Reducing harm caused by alcohol

Alcohol marketing

Pledge to protect children from alcohol marketing - #alcoholfreekids

Alcohol Marketing Pledge

Alcohol Focus Scotland, BMA Scotland, SHAAP and Scottish Families have joined forces to warn that protecting children from exposure to alcohol marketing must be given far greater priority by all parties in the next term of the Scottish Parliament.

More than 30 current MSPs have signed up to this pledge:

“I believe that alcohol marketing has no place in childhood. All children should play, learn and socialise in places that are healthy and safe, protected from exposure to alcohol advertising and sponsorship."

Our campaign is also supported by:

Restricting alcohol marketing

The alcohol industry spends hundreds of millions of pounds every year on marketing their products.

Alcohol brands are everywhere - on TV, cinema, billboards, online, social networks, magazines, newspapers, shops, pubs, public transport, sports sponsorship, music and arts festivals...

This means our children are growing up surrounded by positive messages about drinking. This is concerning because research shows that exposure to alcohol marketing increases the likelihood that young people will start to drink, and to drink more if they are already drinking.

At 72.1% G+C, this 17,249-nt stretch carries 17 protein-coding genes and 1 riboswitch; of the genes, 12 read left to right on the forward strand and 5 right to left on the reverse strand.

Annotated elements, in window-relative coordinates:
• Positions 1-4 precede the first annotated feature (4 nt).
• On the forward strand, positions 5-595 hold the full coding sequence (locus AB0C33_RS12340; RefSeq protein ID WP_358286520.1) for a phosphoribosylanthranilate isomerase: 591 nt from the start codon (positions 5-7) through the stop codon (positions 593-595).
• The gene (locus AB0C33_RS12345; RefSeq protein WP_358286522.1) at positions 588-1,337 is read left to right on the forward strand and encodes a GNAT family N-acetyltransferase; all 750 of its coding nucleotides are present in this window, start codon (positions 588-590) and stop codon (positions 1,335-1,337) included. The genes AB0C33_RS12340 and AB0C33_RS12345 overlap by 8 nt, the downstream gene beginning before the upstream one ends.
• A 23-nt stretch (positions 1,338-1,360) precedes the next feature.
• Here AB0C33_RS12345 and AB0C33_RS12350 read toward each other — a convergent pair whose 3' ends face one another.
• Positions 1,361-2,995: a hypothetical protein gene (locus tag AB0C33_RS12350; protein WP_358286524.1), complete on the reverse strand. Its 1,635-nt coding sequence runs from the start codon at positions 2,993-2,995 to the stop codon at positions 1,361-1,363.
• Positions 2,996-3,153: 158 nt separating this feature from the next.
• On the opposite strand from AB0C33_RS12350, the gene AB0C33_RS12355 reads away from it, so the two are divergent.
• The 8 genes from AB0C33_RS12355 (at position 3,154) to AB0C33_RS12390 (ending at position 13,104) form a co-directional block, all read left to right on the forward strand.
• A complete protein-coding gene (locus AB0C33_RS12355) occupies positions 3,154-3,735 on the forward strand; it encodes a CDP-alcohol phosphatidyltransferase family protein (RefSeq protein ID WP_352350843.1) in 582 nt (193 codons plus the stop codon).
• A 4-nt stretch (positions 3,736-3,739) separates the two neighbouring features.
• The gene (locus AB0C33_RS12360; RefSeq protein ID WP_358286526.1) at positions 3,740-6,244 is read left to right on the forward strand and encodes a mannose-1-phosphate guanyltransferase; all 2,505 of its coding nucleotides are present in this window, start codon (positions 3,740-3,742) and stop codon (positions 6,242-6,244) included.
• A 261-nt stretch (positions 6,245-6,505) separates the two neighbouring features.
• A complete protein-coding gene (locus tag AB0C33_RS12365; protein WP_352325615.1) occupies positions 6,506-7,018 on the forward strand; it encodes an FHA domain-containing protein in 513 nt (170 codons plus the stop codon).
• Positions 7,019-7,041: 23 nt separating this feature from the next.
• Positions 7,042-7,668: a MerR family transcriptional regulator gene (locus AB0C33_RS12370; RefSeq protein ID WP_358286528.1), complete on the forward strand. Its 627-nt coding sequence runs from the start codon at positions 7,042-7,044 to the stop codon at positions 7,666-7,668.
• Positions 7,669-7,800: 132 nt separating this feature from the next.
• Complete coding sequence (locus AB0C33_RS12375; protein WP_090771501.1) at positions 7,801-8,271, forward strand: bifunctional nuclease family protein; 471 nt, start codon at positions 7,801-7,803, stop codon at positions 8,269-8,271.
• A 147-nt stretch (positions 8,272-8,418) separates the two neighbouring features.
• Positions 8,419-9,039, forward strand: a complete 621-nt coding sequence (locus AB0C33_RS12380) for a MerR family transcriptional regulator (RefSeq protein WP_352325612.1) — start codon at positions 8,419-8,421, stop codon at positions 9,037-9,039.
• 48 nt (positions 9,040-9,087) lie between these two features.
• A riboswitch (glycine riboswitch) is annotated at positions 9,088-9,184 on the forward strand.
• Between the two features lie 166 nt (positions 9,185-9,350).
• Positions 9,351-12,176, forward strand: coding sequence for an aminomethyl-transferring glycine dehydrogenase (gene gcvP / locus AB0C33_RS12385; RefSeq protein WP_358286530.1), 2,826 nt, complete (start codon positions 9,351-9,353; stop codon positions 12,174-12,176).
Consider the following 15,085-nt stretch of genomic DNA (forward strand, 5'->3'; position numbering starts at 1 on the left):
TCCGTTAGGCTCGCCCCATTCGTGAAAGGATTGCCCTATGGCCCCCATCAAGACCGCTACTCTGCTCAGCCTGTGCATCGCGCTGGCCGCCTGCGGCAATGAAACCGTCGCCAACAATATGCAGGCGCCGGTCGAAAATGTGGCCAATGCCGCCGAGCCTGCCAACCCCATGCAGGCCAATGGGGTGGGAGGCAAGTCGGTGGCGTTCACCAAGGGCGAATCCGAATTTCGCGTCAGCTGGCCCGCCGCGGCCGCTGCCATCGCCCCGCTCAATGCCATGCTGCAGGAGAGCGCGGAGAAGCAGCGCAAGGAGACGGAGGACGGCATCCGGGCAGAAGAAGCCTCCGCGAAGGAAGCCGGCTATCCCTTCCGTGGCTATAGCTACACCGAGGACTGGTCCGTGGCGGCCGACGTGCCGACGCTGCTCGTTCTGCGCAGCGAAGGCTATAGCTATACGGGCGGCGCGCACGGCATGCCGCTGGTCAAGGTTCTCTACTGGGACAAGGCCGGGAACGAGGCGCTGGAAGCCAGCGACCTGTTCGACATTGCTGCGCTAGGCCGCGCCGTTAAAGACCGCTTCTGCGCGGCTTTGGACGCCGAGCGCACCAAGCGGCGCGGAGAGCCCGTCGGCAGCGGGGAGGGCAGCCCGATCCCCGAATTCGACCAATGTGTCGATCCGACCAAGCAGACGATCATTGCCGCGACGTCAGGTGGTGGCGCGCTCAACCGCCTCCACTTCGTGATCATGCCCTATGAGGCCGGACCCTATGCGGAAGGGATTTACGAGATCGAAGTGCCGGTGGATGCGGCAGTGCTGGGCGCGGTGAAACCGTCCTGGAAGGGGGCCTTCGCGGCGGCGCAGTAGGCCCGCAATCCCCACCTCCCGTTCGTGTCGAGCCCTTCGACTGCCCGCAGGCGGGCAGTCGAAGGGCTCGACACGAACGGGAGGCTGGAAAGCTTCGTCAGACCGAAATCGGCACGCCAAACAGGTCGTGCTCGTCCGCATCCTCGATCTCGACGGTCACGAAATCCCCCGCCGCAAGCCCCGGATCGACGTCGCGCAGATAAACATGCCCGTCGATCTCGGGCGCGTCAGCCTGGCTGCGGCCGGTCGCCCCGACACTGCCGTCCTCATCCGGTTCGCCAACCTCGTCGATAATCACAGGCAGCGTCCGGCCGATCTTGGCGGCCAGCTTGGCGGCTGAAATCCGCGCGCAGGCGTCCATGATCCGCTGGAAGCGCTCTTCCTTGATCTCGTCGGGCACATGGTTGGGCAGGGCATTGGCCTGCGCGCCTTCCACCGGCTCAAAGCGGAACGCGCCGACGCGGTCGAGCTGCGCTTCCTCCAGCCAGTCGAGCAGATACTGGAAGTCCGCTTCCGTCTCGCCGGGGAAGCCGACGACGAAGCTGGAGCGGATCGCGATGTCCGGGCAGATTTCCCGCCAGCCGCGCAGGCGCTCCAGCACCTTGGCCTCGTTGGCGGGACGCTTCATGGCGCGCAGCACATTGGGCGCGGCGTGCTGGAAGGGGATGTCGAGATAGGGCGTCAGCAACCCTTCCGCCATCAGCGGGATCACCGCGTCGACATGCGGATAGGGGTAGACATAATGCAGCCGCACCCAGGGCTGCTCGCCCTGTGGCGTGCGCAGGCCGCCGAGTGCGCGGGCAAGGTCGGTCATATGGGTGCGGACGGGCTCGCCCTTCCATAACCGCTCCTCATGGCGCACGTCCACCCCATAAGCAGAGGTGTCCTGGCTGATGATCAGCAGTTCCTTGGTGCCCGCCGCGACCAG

We believe there should be stricter regulation of the content and volume of alcohol marketing to protect children and young people.

This should include:

  • Alcohol advertising restricted to factual information in adult press
  • Cinema alcohol advertising only for 18 certificate films
  • TV alcohol advertising only after 9pm
  • The phased removal of alcohol sponsorship of sports, music and cultural events
  • An independent body to regulate alcohol marketing


The promotion of alcohol is an enormously well-funded, ingenious and pervasive aspect of modern life, trying to recruit new generations of drinkers and speaking for pro-drinking attitudes and heavy alcohol consumption. Self-regulation of alcohol advertising and marketing has been shown to be fragile and largely ineffective. - World Health Organisation, 2004